HP-75 EPROM programmer

Just noticed a device that looks like an HP-75 EPROM programmer on tas. look at auction 300542525954 . I have two EPROMs for sale if someone buys it!


Darn seller says he will not ship to Canada, and is not available to answer questions. I am looking for just this kind of thing for a 75.


Sounds like something two enterprising individuals on MoHPC might engage in to bypass (so to speak) the TAS's seller's objection to sending goods to our friends to the North.


If it comes to that I would certainly appreciate assistance getting this item. I will keep on trying to contact the seller.

If I where to get it would be happy to reverse engineer it and share a schematic with anyone who was interested. The EPROMs on it look like 2532s which are a non-standard pinout 4K eprom made by TI among others.


If you need a US shipping address, drop me an email.



There does not appear to be any circuitry to either generate or switch a programming voltage. I suspect that it is a module emulator. HP did their firmware development on various "big" computers, and used commercially available EPROM programmers, so they would have been unlikely to develop their own EPROM programmer specifically for the HP-75.

Based on the number of EPROMs and sockets, it looks like probably emulates the mainframe ROMs in addition to plug-in ROMs. If so, and unless that mainframe ROM emulation can be disabled, it won't be useful with a normal HP-75.

Relatively late in the HP-75 product life, HP introduced the 82713A Plugin Module Simulator, which would be far more useful to a user or developer than this device which was intended for internal HP use.



I recognize the seller handle, I have bought from him before. His name is Bruce Larribee, and I found him to be an extremely helpful guy. From what I know about Bruce, the lack of shipping to Canada is probably just an oversight, as he had the same limitation on shipping to Australia at one point, but he was more than happy to ship here. Bruce is an ebay newbie, so it's probably just a matter of someone in the US or Australia contacting Bruce and asking him to modify the auction etc.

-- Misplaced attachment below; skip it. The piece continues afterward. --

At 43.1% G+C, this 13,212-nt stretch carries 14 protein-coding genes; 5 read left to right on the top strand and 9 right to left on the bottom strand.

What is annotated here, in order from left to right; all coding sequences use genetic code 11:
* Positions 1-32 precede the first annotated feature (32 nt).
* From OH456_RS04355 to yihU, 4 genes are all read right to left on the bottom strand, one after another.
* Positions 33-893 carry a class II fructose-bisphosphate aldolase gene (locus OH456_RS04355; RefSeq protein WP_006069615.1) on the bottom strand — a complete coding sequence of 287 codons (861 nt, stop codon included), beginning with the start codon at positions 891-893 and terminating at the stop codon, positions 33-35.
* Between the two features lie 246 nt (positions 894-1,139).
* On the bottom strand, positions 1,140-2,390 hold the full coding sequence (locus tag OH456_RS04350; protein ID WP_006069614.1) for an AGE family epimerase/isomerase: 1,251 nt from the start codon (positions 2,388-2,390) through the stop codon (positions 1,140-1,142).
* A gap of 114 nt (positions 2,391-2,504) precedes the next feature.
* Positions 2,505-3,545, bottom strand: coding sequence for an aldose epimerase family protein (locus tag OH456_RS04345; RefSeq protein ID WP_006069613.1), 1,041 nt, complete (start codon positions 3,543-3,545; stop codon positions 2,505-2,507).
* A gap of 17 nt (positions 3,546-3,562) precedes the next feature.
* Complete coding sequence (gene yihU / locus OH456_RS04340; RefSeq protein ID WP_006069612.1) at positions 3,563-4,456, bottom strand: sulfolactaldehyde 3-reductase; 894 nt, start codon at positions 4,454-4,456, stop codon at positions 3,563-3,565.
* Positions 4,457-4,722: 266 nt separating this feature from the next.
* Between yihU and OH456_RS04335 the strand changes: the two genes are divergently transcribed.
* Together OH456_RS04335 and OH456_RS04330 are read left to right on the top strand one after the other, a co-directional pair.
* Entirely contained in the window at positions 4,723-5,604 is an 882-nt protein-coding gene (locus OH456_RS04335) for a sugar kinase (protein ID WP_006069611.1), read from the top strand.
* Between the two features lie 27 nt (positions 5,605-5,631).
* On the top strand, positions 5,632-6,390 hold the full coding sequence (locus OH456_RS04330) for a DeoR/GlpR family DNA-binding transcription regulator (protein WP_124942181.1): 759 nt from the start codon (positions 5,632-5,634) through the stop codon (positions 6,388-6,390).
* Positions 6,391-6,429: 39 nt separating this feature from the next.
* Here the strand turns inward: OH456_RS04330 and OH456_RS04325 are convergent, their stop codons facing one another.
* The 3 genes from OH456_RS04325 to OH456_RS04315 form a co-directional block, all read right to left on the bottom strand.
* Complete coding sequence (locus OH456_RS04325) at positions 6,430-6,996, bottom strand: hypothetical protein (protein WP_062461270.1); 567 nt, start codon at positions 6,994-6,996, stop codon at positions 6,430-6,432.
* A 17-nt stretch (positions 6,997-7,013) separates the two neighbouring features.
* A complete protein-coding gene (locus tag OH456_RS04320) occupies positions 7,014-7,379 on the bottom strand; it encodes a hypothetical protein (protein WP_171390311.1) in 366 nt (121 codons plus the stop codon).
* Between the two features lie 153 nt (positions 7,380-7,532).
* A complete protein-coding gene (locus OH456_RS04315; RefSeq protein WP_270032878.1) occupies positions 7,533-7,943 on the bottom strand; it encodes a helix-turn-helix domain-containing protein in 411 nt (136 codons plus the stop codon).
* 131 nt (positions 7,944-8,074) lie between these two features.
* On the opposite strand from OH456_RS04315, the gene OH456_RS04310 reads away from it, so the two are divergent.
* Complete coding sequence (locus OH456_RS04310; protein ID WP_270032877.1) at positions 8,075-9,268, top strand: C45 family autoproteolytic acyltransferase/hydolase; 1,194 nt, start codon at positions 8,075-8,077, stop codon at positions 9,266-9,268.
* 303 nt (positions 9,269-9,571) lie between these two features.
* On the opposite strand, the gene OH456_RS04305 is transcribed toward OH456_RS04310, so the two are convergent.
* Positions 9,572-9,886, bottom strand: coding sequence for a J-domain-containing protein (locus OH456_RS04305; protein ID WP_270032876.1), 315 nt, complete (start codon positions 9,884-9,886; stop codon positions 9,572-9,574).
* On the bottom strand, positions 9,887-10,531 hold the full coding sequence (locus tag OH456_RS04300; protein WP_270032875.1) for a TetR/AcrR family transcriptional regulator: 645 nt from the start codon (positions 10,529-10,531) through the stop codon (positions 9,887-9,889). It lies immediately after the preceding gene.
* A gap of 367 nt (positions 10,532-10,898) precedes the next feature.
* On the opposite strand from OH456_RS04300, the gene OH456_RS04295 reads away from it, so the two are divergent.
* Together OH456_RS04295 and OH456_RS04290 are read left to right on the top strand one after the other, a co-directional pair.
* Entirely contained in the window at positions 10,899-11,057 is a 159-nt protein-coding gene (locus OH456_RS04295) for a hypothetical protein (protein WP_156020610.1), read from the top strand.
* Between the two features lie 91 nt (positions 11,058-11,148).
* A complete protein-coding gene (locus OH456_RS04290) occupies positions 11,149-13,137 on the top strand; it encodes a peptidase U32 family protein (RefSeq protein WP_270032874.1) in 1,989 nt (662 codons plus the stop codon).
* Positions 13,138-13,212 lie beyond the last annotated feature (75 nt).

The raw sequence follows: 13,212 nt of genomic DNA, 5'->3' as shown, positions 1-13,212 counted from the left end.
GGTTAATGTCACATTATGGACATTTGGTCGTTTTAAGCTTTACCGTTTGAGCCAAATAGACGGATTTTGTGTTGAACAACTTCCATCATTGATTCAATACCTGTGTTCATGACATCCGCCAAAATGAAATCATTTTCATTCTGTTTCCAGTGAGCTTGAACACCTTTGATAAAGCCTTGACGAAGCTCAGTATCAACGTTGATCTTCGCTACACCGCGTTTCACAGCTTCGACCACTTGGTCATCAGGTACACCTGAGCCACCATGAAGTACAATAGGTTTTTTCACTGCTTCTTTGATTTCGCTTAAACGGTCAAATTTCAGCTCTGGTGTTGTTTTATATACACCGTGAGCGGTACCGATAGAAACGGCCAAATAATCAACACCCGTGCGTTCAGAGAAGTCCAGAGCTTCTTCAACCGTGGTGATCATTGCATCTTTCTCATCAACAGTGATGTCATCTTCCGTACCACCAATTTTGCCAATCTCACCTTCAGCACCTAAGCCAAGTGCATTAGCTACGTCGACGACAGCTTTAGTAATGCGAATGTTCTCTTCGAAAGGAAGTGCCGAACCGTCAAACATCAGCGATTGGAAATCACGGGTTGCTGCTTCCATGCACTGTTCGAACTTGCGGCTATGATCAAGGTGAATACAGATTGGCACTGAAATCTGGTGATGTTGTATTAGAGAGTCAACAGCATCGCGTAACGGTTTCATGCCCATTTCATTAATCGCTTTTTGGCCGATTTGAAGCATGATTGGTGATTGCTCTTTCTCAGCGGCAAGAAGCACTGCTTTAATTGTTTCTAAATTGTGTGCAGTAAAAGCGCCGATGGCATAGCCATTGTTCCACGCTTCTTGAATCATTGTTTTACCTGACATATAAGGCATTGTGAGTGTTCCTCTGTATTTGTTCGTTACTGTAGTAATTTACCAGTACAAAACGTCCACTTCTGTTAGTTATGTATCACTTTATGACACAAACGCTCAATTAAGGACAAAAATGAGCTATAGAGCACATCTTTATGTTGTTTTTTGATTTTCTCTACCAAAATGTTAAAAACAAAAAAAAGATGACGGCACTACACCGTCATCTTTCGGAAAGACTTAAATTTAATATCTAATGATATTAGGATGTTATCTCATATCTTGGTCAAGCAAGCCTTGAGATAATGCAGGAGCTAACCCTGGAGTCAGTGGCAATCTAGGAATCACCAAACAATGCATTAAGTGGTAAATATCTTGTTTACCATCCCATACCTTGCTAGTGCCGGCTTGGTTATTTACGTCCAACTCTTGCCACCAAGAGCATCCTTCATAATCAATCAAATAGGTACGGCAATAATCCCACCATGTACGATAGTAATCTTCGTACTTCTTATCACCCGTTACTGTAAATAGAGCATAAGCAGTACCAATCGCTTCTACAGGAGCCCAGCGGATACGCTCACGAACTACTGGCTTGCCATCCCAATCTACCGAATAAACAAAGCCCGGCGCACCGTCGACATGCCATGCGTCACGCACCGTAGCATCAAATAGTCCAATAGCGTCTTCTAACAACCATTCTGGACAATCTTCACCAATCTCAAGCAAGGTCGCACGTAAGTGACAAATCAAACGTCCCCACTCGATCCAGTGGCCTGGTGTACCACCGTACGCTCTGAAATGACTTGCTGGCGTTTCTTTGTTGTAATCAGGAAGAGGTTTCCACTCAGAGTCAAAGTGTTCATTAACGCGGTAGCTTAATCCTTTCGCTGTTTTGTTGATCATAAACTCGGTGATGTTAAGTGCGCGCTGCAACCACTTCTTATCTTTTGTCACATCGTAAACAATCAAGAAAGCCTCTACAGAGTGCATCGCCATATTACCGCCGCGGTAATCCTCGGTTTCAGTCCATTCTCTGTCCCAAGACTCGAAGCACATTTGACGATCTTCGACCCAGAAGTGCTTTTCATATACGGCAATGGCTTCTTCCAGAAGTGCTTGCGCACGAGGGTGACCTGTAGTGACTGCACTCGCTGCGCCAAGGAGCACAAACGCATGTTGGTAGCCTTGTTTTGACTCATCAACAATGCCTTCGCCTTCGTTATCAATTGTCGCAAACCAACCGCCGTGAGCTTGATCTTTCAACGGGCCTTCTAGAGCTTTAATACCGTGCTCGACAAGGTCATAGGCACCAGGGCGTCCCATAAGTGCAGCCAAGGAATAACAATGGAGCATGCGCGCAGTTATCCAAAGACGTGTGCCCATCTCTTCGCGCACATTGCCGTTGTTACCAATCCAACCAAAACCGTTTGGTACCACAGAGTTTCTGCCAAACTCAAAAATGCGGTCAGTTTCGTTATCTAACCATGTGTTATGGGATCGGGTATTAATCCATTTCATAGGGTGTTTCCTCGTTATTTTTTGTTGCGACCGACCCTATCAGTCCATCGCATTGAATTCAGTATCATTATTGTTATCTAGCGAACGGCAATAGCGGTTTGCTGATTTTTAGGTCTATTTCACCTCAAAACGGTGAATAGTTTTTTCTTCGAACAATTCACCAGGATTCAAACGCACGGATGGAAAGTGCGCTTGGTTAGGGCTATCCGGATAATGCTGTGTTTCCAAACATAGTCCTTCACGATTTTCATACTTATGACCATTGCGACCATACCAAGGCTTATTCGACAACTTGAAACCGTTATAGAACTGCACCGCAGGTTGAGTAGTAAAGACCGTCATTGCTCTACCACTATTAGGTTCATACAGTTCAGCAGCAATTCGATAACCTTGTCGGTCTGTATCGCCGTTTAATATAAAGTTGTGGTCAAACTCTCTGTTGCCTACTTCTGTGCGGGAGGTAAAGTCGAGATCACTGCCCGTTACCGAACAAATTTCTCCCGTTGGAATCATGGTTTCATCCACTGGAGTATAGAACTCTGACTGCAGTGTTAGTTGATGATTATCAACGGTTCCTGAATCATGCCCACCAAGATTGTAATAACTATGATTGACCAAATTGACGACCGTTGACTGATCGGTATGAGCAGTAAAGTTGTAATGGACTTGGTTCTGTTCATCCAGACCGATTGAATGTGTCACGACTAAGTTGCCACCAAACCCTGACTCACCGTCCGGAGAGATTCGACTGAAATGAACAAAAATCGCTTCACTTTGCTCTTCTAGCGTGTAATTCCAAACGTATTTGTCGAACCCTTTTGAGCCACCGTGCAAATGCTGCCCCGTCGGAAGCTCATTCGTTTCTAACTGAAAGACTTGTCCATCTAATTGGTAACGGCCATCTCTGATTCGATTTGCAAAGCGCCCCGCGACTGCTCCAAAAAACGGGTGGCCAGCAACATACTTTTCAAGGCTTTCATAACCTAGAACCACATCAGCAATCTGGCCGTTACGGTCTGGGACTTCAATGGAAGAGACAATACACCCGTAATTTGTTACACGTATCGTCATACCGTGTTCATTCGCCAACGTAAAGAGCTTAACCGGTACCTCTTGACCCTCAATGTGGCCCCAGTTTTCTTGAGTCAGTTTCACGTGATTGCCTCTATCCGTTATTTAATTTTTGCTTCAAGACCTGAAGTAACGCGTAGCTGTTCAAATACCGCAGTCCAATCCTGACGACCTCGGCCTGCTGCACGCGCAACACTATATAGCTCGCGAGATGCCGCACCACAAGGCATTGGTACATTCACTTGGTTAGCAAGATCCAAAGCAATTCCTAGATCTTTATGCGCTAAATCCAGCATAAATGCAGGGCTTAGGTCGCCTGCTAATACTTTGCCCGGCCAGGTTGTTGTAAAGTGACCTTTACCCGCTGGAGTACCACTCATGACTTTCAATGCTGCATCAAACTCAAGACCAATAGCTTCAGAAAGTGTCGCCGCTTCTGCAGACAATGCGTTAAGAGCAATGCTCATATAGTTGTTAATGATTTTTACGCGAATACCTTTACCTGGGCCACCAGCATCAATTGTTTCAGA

Let me know if you want me to contact him on your behalf.



Thanks I think its probably an oversight too. I tried to bid but I got a message saying that seller restriction prevent me from bidding.

If you would contact the seller on my behalf, I would certainly appreciate it.

Edited: 1 Apr 2011, 7:11 a.m.


I also noted that there does not seem to be any facility to program EPROMs onboard, but that is not an issue for me have have enough EPROM programmers, evn some that can handle old obsolete type like 2532.

It occurred to me too that they may have been a code development jig for the 75, 10 regular sockets would be 40K and the 4 ZIFs would be another 16K.

Yes I have heard of the 82713A but they seem to be in very short supply, and you may be right that this item may not be of a lot of use, but I think at the very least it would be interesting.


I suspect this was the development board that sat outside the prototype HP-75 back when they were still writing the code for it. I had a proto-75 for a while in the early 1980s for use in evaluating the still-being-defined HP-IL in the spectrum analyzers and modular measurement systems (HP70000 series) being designed in their instrumentation group.

One item that made that fun was that I received the proto-75 the same weekend I drove up to Corvallis for a big PPC (HHC) conference there. Needless to say, I had to make sure the trunk of my Scirocco was kept closed when other HP user friends were around lest they see the much-rumored but not-yet-announced 75...

Current design tools - with high quality simulation, TCP/IP, and flash memory in real devices - sure are better than what we had back then!!

No, I don't have that '75 - it went back to Corvallis once HP-IL was defined (and I bought my own '75).


If you can't find a HP-75 Eprom emulator, you may be able to make one fairly easily using the tech manual for it. It should be available either from the Museum or from Jake Schwartz. I believe I sent him my manual set many years ago for inclusion in CD-ROMs (including the '41s dedicated printer and various others).

Using a modern CPLD or FPGA the entire emulator could probably be built inside a '75 module or even into the '75 itself, including more flash memory than the entire '75 software universe could fill.

Jim (with many fond memories of my '75, long gone)

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